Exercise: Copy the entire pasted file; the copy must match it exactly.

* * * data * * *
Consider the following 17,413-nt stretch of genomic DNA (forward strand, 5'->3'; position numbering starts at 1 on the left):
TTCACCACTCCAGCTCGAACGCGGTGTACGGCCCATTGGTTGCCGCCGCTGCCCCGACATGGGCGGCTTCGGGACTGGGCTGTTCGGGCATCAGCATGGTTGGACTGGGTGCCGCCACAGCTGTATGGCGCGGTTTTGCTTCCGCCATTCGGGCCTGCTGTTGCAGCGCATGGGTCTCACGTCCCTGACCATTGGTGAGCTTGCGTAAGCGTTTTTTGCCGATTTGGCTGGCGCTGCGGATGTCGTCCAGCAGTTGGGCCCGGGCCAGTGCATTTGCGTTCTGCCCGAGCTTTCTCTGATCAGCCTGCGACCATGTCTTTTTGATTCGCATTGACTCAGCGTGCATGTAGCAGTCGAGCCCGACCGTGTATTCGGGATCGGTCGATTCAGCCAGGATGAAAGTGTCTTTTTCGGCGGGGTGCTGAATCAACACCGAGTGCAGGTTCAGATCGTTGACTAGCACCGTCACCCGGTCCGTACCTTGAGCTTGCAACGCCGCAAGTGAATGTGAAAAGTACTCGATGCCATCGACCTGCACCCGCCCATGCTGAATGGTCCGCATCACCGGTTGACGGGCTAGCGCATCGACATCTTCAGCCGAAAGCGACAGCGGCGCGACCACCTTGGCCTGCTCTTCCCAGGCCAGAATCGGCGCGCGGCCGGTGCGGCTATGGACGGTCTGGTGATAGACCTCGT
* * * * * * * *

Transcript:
Consider the following 17,413-nt stretch of genomic DNA (forward strand, 5'->3'; position numbering starts at 1 on the left):
TTCACCACTCCAGCTCGAACGCGGTGTACGGCCCATTGGTTGCCGCCGCTGCCCCGACATGGGCGGCTTCGGGACTGGGCTGTTCGGGCATCAGCATGGTTGGACTGGGTGCCGCCACAGCTGTATGGCGCGGTTTTGCTTCCGCCATTCGGGCCTGCTGTTGCAGCGCATGGGTCTCACGTCCCTGACCATTGGTGAGCTTGCGTAAGCGTTTTTTGCCGATTTGGCTGGCGCTGCGGATGTCGTCCAGCAGTTGGGCCCGGGCCAGTGCATTTGCGTTCTGCCCGAGCTTTCTCTGATCAGCCTGCGACCATGTCTTTTTGATTCGCATTGACTCAGCGTGCATGTAGCAGTCGAGCCCGACCGTGTATTCGGGATCGGTCGATTCAGCCAGGATGAAAGTGTCTTTTTCGGCGGGGTGCTGAATCAACACCGAGTGCAGGTTCAGATCGTTGACTAGCACCGTCACCCGGTCCGTACCTTGAGCTTGCAACGCCGCAAGTGAATGTGAAAAGTACTCGATGCCATCGACCTGCACCCGCCCATGCTGAATGGTCCGCATCACCGGTTGACGGGCTAGCGCATCGACATCTTCAGCCGAAAGCGACAGCGGCGCGACCACCTTGGCCTGCTCTTCCCAGGCCAGAATCGGCGCGCGGCCGGTGCGGCTATGGACGGTCTGGTGATAGACCTCGT